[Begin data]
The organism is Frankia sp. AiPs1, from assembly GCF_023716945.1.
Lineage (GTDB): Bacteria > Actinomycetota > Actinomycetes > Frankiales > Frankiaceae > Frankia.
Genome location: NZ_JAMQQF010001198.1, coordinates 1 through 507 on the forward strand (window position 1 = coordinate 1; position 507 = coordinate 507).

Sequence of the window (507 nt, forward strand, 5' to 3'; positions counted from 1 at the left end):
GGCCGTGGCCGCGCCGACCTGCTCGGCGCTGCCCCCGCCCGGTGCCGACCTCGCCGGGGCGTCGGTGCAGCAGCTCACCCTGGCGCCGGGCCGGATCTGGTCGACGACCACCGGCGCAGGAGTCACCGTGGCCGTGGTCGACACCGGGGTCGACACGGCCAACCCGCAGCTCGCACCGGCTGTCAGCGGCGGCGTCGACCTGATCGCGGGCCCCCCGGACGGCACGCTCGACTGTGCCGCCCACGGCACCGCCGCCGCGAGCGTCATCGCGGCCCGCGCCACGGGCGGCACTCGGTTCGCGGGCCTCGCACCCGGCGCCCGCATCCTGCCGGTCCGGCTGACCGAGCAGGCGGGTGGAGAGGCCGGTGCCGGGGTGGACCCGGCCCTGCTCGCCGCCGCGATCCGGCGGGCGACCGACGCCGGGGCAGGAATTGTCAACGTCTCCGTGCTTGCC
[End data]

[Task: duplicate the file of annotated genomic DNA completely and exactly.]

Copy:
The organism is Frankia sp. AiPs1, from assembly GCF_023716945.1.
Lineage (GTDB): Bacteria > Actinomycetota > Actinomycetes > Frankiales > Frankiaceae > Frankia.
Genome location: NZ_JAMQQF010001198.1, coordinates 1 through 507 on the forward strand (window position 1 = coordinate 1; position 507 = coordinate 507).

Sequence of the window (507 nt, forward strand, 5' to 3'; positions counted from 1 at the left end):
GGCCGTGGCCGCGCCGACCTGCTCGGCGCTGCCCCCGCCCGGTGCCGACCTCGCCGGGGCGTCGGTGCAGCAGCTCACCCTGGCGCCGGGCCGGATCTGGTCGACGACCACCGGCGCAGGAGTCACCGTGGCCGTGGTCGACACCGGGGTCGACACGGCCAACCCGCAGCTCGCACCGGCTGTCAGCGGCGGCGTCGACCTGATCGCGGGCCCCCCGGACGGCACGCTCGACTGTGCCGCCCACGGCACCGCCGCCGCGAGCGTCATCGCGGCCCGCGCCACGGGCGGCACTCGGTTCGCGGGCCTCGCACCCGGCGCCCGCATCCTGCCGGTCCGGCTGACCGAGCAGGCGGGTGGAGAGGCCGGTGCCGGGGTGGACCCGGCCCTGCTCGCCGCCGCGATCCGGCGGGCGACCGACGCCGGGGCAGGAATTGTCAACGTCTCCGTGCTTGCC